No one had ever actually thanked Caleb or shown any particular sign of gratitude for his efforts on their behalf. The entire family simply took it for granted that Caleb was merely doing what was expected of him.

"Well, then, that takes care of that," Phyllis said. "Now, when shall we expect you on Saturday?"

"I'm not certain. Probably around noon." Saturday was Roland Ventress's eighty-second birthday. Caleb had never missed a single one of his grandfather's annual celebrations since the day he had been brought home to Ventress Valley. Caleb made it a point to be very faithful to all family rituals.

"Very well, we'll expect you at noon." Phyllis hesitated. "Last week you mentioned you might bring a guest."

"I've changed my mind."

"I see. Does this mean that lovely Miss Learson won't be coming with you?"

"I'm no longer seeing Miss Learson."

The affair had ended three months ago by mutual agreement and with no hard feelings on either side. Susan Learson was the daughter of a successful California industrialist. She was poised, sophisticated, and charming, but Caleb had made it clear from the outset that he was not thinking of marriage.

Susan had been satisfied with the arrangement for nearly a year. Through Caleb she had met a variety of interesting and eligible men, and eventually fell in love with one of them, the CEO of a mid-sized Seattle company. She was planning to be married at Christmas. Caleb wished her well.

He had missed Susan for a time after the relationship had ended, and he thought of her now with a sense of remote affection. He knew his grandfather and the rest of the family missed her a lot more than he did. Roland was desperate to see Caleb married, desperate to know that the family would continue into another generation.

Caleb knew that the old man was beginning to wonder if his grandson's failure to find a suitable wife was more than just bad luck. He was starting to view it as a subtle form of revenge on Caleb's part, or proof, perhaps, that Crystal Brooke's bad blood had finally surfaced.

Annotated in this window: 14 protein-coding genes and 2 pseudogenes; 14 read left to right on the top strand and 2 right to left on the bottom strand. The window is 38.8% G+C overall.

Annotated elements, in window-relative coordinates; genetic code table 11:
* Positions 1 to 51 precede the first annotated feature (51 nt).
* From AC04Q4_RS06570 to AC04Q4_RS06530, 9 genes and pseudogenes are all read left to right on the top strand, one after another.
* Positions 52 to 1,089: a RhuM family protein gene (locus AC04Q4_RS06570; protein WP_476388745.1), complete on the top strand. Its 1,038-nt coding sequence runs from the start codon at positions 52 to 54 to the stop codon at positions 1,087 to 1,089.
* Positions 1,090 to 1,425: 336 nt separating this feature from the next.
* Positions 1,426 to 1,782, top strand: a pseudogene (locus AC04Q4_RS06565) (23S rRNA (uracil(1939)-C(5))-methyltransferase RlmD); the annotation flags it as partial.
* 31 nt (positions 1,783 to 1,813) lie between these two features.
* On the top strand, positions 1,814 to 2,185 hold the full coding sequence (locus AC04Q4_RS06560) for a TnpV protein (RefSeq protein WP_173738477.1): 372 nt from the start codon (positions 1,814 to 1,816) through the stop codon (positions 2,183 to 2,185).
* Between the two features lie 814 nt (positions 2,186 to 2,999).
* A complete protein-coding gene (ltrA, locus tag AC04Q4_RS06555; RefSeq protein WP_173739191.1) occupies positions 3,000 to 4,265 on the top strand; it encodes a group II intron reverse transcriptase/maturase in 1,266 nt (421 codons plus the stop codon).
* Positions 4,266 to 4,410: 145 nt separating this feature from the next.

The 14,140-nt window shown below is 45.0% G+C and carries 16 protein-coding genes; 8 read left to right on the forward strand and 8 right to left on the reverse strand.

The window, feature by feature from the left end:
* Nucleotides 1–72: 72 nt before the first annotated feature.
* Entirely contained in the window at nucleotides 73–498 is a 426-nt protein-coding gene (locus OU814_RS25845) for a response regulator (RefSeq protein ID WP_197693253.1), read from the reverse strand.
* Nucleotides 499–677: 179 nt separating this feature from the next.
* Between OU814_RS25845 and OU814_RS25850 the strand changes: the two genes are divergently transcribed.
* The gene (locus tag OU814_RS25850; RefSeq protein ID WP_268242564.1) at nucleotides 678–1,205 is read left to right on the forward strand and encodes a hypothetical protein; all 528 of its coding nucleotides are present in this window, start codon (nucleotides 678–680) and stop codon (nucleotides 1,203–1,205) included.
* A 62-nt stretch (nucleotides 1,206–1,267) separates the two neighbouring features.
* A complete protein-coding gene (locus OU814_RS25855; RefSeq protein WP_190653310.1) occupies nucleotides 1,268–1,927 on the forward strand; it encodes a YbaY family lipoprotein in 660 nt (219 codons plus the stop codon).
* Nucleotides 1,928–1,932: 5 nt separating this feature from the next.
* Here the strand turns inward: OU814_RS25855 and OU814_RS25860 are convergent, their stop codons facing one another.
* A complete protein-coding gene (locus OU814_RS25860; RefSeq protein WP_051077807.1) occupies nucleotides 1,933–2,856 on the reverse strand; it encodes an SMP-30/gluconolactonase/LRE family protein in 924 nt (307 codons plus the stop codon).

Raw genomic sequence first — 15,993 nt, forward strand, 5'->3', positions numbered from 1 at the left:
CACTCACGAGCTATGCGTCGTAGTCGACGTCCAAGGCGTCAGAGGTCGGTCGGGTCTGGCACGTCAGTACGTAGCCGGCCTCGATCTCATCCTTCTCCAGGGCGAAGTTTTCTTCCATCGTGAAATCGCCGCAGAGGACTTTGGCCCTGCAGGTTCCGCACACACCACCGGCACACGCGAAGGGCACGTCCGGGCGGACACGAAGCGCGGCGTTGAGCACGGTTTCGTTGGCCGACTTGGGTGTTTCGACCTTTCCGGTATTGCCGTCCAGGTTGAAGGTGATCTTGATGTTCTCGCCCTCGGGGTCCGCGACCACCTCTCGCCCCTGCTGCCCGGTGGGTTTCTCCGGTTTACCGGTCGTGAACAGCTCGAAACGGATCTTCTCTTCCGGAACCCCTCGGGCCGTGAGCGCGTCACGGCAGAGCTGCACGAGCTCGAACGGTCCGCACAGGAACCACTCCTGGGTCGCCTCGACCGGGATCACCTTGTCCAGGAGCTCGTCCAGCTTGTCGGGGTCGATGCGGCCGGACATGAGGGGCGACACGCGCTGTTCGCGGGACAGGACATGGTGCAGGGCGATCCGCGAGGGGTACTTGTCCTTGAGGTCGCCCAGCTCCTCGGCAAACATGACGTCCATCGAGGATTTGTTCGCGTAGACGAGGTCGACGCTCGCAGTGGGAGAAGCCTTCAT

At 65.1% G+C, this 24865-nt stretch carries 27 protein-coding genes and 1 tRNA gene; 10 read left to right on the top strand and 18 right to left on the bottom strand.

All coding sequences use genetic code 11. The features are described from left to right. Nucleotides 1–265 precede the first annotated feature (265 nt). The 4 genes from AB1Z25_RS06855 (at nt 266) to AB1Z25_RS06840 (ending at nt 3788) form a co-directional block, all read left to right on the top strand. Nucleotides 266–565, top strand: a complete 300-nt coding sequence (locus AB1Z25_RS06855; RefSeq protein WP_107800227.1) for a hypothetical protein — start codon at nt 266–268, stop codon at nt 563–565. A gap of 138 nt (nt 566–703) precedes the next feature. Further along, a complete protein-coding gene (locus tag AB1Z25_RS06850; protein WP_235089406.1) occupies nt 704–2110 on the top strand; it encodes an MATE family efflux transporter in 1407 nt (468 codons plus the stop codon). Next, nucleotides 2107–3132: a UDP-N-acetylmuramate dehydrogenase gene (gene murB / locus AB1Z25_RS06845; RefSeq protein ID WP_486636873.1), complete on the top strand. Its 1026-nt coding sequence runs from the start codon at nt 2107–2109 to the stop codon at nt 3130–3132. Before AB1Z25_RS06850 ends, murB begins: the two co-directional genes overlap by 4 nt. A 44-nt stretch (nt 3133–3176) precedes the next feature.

Caleb had not bothered to disabuse Roland of that notion, because he was not altogether certain it wasn't true. The only thing he was sure of was that a wife would demand more of him than any ghost had to give.

There was a distinct pause as Phyllis digested the fact that Susan Learson had gone the way of the small, select handful of other women who had been involved with Caleb over the years.

"It's unfortunate that you're no longer seeing her." Phyllis's tone was laced with censure. "Your grandfather was quite taken with her."

"I know."

"She reminded me a bit of Patricia, your father's wife. Excellent family. Good breeding. Miss Learson would have made you a very suitable wife."

"No doubt." If I was looking for a wife, which I'm not.

"What happened between the two of you?" Phyllis demanded, sounding exasperated. "I thought you liked her."

"I did. I do. But it's over."

"I'm sorry to hear that. Your grandfather won't be pleased."

Caleb had had enough of blackmail ploys for one day. "That won't exactly be a new experience for him, will it? Good-bye, Aunt Phyllis."

He hung up the phone and gazed thoughtfully at the receiver.

It seemed to him that his whole life had been shaped by blackmail. Hell, he was a pro at dealing with it.

Something told him that Serenity Makepeace was not.

She'd left his office determined to find the blackmailer who had destroyed her hopes and dreams for Witt's End.